Marriage principle: Our commitment to our spouse comes from our marriage covenant and God’s declaration that the “two shall be one.” Our spouse is not just another person that we live with but is us. What happens to him or her, directly affects our own lives.  In all of our decisions we must think of our spouse’s well-being.

As we grow in our intimate relationship with our spouse, so we will have a similar mindset, a regular preferential treatment, common outlook on life and purposed to the same cause. A great marriage works as a team. Husband and wife are that team and can only win if they work together.

FOLLOWTHROUGH Think through this last week’s significant actions and decisions.
Did you talk or pray about them with your spouse?
Did you share any special verse that God has been speaking to you about with him or her?

2) Reject any impulse to selfishness.

“Do nothing from selfishness or empty conceit” (Philippians 2:3).

Paul hides no sin in the bag. He names the selfishness and vain conceit for what it is. Each is a hidden motivator. Selfishness produces actions and words, which cause a better result to come to yourself at the expense of others.

Conceit on the other hand is a high esteem for oneself and a prideful disdain for others. The conceit hides the guilt from selfishness justifying its action in a swarm of unholy lies such as, “I can use this for God better than he can.” “I’ve been a Christian longer than he.” “I’ve read a lot more than he.” “He has so many problems. What does he know!”

Marriage principle: We need to hate everything associated with the root of selfishness. Because of our pride, we can more easily spot our selfishness when we see our spouse respond with despair, aggravation, debate or selfishness over something we did. “You did what?

We will have a whole set of excuses prepared for our spouse’s antagonistic reaction. Instead of rebuffing them, respond with a humble “Perhaps you are right. Let me think and pray more about it. How about we talk more about it tonight?” Make sure you follow through.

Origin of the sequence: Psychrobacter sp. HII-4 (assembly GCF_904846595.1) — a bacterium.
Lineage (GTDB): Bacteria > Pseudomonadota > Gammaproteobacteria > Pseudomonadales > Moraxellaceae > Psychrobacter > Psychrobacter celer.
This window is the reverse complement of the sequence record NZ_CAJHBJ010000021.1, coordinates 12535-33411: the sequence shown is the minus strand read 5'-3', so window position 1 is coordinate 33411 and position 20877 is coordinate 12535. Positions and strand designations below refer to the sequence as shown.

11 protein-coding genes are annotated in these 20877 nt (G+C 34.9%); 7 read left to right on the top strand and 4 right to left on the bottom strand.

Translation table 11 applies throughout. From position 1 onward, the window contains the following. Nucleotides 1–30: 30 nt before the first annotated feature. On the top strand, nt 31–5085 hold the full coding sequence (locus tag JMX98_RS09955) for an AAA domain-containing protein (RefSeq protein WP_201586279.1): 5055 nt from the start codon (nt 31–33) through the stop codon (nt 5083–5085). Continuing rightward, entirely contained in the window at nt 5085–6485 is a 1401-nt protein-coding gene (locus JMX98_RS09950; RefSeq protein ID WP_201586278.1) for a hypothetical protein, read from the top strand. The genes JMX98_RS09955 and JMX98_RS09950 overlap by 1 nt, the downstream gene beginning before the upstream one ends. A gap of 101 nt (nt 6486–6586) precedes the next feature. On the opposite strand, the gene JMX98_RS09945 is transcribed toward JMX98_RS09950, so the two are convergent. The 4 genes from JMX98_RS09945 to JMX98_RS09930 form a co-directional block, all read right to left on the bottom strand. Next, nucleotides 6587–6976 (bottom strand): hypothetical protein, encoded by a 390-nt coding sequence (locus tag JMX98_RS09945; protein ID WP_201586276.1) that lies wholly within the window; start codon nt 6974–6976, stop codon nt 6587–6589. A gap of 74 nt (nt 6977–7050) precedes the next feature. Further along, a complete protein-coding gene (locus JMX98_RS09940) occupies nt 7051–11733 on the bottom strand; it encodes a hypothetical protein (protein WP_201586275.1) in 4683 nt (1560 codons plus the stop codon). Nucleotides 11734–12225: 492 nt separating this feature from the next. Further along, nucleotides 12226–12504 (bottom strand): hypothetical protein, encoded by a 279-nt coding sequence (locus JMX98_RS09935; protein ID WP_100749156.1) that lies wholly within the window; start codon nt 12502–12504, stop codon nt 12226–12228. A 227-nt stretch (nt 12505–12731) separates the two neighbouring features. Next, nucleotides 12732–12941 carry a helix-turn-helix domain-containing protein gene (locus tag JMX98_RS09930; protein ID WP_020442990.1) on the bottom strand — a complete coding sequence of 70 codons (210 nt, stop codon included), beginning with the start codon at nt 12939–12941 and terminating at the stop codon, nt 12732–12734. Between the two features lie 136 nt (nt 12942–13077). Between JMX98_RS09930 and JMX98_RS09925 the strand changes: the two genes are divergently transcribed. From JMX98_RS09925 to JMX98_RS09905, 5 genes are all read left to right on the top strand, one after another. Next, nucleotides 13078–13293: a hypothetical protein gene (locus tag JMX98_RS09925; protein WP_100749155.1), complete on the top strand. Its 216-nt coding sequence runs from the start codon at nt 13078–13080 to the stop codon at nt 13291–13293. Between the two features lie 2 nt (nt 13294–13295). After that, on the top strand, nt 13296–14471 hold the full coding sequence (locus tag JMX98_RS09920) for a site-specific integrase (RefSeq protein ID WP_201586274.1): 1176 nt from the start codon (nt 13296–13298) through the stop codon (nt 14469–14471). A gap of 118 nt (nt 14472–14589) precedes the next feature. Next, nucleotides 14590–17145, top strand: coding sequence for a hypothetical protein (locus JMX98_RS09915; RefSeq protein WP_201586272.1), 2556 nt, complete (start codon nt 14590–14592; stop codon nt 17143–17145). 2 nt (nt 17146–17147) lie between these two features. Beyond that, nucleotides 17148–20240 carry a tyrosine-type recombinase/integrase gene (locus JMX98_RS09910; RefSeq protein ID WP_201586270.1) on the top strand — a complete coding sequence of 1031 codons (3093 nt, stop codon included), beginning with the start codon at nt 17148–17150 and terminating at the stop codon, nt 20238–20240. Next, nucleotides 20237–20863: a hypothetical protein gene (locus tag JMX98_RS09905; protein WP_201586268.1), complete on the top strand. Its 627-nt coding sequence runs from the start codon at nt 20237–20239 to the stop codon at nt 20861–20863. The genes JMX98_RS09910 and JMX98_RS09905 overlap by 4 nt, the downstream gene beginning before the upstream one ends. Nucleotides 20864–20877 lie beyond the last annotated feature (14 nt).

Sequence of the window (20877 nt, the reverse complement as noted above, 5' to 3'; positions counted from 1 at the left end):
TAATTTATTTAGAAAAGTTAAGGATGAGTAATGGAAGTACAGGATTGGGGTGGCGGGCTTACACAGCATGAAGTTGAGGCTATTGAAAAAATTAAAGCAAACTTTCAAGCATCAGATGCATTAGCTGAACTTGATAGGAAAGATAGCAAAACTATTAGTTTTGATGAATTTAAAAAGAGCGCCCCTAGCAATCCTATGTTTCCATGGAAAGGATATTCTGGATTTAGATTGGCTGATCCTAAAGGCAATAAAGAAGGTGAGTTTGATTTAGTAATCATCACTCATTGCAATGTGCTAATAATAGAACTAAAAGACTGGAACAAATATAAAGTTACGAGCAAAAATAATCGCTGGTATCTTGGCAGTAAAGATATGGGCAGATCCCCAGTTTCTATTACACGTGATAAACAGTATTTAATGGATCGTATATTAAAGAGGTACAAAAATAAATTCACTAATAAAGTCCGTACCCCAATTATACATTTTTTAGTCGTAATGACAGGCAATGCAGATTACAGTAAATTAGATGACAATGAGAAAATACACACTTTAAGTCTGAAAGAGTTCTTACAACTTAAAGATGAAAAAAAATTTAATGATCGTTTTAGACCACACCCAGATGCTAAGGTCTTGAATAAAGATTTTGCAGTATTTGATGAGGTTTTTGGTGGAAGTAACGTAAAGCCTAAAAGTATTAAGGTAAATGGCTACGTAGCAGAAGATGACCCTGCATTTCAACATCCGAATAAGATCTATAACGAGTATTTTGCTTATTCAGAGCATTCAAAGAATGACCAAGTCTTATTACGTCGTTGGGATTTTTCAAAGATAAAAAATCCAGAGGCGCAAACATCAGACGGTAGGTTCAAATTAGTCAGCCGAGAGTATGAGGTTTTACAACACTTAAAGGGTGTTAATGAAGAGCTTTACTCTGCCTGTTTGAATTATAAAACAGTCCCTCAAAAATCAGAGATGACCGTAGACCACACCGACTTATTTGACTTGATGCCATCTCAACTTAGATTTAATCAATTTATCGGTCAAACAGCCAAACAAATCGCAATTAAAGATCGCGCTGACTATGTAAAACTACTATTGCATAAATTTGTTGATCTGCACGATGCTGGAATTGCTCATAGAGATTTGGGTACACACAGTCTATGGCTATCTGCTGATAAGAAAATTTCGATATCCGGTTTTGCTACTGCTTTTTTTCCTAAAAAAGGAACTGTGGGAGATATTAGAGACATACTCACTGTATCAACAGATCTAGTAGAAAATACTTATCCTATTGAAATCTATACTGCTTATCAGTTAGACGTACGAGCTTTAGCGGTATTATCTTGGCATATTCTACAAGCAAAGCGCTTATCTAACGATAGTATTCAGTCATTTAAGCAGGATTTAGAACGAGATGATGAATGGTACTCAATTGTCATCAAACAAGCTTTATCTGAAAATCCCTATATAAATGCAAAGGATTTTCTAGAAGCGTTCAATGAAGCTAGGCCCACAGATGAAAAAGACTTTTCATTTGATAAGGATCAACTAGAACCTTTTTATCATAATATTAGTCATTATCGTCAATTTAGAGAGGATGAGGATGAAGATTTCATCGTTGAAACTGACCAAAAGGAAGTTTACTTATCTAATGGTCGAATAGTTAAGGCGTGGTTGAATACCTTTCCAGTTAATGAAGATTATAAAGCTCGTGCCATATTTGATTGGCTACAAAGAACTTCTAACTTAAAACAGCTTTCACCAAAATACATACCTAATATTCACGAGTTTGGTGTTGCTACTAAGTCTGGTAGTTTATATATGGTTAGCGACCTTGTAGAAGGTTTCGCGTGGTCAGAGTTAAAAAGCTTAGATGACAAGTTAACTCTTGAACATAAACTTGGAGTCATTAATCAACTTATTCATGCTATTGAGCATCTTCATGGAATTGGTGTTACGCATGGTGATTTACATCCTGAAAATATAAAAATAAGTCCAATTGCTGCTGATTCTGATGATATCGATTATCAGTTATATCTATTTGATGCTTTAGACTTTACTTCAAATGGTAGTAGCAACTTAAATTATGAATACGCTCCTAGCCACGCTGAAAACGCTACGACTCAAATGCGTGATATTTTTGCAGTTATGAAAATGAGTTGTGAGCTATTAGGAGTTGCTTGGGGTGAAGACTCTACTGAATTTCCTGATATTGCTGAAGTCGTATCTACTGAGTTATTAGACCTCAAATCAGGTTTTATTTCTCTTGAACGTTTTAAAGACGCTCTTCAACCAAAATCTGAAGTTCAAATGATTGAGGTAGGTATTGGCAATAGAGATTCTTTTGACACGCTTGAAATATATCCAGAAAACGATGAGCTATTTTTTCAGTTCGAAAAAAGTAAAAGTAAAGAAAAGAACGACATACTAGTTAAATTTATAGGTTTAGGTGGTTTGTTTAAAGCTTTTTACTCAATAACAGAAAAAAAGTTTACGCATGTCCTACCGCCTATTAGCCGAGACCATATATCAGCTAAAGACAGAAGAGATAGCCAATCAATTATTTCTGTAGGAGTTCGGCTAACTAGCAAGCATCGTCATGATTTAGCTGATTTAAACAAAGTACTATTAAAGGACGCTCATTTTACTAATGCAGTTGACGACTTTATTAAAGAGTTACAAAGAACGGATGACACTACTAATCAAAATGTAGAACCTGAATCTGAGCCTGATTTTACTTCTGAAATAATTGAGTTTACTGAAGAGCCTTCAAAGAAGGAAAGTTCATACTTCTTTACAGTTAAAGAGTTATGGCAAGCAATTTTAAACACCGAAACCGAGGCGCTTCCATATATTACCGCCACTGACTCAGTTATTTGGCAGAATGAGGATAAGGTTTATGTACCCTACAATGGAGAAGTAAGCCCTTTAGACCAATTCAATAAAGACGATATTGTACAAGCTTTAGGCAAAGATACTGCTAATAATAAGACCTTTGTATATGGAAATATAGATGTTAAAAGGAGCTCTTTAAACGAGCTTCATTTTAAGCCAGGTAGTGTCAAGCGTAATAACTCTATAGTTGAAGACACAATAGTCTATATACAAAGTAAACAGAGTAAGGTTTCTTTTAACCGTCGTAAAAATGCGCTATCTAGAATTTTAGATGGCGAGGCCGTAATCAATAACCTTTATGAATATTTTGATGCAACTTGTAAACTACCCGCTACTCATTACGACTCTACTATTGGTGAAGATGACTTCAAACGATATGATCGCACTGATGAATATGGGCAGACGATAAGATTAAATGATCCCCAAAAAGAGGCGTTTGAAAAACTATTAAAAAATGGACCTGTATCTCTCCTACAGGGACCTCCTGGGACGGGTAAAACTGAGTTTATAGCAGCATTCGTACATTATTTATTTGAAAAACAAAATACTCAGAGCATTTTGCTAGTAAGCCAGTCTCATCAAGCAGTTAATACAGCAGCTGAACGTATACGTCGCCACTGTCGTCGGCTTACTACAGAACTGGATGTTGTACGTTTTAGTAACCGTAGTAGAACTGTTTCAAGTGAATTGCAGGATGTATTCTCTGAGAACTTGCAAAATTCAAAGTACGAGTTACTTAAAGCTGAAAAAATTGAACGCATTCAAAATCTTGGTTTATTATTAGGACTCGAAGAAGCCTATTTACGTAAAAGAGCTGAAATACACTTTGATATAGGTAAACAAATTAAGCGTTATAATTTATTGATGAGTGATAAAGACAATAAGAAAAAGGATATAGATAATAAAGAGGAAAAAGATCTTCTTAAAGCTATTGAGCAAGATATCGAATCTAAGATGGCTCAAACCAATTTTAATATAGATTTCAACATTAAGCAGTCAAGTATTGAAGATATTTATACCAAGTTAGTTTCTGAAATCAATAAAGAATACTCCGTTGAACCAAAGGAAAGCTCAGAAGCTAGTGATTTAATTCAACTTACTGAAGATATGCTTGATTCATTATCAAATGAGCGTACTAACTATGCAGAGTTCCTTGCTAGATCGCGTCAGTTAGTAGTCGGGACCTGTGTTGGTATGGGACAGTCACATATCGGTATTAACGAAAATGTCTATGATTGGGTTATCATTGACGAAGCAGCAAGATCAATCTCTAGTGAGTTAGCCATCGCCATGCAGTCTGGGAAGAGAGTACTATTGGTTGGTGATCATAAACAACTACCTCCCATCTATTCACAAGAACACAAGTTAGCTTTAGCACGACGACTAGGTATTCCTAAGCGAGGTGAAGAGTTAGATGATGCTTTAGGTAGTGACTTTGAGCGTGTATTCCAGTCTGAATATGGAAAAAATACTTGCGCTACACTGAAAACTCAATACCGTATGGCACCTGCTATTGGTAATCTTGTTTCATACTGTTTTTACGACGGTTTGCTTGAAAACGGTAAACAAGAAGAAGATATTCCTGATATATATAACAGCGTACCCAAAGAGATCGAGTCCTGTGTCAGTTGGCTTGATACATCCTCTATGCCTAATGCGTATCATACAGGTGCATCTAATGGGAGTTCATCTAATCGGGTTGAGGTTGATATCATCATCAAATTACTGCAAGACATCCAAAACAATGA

FOLLOWTHROUGH Think through this last week’s significant actions and decisions.
• Did your spouse react strongly to something you did or said this past week? What was it? How did you respond?
• In light of what was discussed above, how should you have responded?

3) Devote yourselves in humble service to the other.

“But with humility of mind let each of you regard one another as more important than himself” (Philippians 2:3).

We rarely hear anyone applauding humility today, but Jesus does. Not only must we accept that we need to do humble things but our heart attitude needs to change also. We need to believe that the other person actually is more important than self for us to treat them so. This is humbling, but it is good. 

We can bypass the question whether or not the other really is more important. But with Christ as our example, we will accept as our life duty to treat people more special than we treat our own selves.

Marriage principle: Humility allows the guards to drop. Suddenly, your goal to meet the needs of your mate has become more important than satisfying your own pleasures. Your goal is now to serve your mate so that he or she is blessed by your presence. Humility by its own nature melts away argumentative and defensive attitudes. When you are humble, you are ready to see yourself as God sees you. Equally important, you are ready to do what God has called you to do as husband or wife. You are glad to serve Him and others.

FOLLOWTHROUGH Think through this last week’s significant actions and decisions.
• Were you at any point considered humble? What makes you think this way?